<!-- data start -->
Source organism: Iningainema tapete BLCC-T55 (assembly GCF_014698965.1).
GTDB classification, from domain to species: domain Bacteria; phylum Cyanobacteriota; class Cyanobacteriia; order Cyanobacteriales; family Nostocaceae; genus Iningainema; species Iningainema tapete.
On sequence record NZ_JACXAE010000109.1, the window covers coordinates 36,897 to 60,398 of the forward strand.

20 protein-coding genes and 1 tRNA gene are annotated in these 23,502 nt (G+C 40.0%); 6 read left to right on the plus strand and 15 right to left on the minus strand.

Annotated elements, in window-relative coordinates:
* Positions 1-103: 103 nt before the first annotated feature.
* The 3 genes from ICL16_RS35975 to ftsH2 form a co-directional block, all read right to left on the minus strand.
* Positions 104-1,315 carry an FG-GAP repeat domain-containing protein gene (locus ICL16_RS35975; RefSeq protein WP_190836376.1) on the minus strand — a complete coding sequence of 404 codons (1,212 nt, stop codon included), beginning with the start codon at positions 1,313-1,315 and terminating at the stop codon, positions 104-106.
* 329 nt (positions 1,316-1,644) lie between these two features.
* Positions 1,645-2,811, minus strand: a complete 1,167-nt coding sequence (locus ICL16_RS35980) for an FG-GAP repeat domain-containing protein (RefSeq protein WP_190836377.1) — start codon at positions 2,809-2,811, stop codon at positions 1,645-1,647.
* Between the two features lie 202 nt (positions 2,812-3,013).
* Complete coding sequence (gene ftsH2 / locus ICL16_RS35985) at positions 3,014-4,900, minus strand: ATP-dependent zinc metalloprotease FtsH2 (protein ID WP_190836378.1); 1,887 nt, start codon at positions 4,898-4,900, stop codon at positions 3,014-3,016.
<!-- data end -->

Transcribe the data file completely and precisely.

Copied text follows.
Source organism: Iningainema tapete BLCC-T55 (assembly GCF_014698965.1).
GTDB classification, from domain to species: domain Bacteria; phylum Cyanobacteriota; class Cyanobacteriia; order Cyanobacteriales; family Nostocaceae; genus Iningainema; species Iningainema tapete.
On sequence record NZ_JACXAE010000109.1, the window covers coordinates 36,897 to 60,398 of the forward strand.

20 protein-coding genes and 1 tRNA gene are annotated in these 23,502 nt (G+C 40.0%); 6 read left to right on the plus strand and 15 right to left on the minus strand.

Annotated elements, in window-relative coordinates:
* Positions 1-103: 103 nt before the first annotated feature.
* The 3 genes from ICL16_RS35975 to ftsH2 form a co-directional block, all read right to left on the minus strand.
* Positions 104-1,315 carry an FG-GAP repeat domain-containing protein gene (locus ICL16_RS35975; RefSeq protein WP_190836376.1) on the minus strand — a complete coding sequence of 404 codons (1,212 nt, stop codon included), beginning with the start codon at positions 1,313-1,315 and terminating at the stop codon, positions 104-106.
* 329 nt (positions 1,316-1,644) lie between these two features.
* Positions 1,645-2,811, minus strand: a complete 1,167-nt coding sequence (locus ICL16_RS35980) for an FG-GAP repeat domain-containing protein (RefSeq protein WP_190836377.1) — start codon at positions 2,809-2,811, stop codon at positions 1,645-1,647.
* Between the two features lie 202 nt (positions 2,812-3,013).
* Complete coding sequence (gene ftsH2 / locus ICL16_RS35985) at positions 3,014-4,900, minus strand: ATP-dependent zinc metalloprotease FtsH2 (protein ID WP_190836378.1); 1,887 nt, start codon at positions 4,898-4,900, stop codon at positions 3,014-3,016.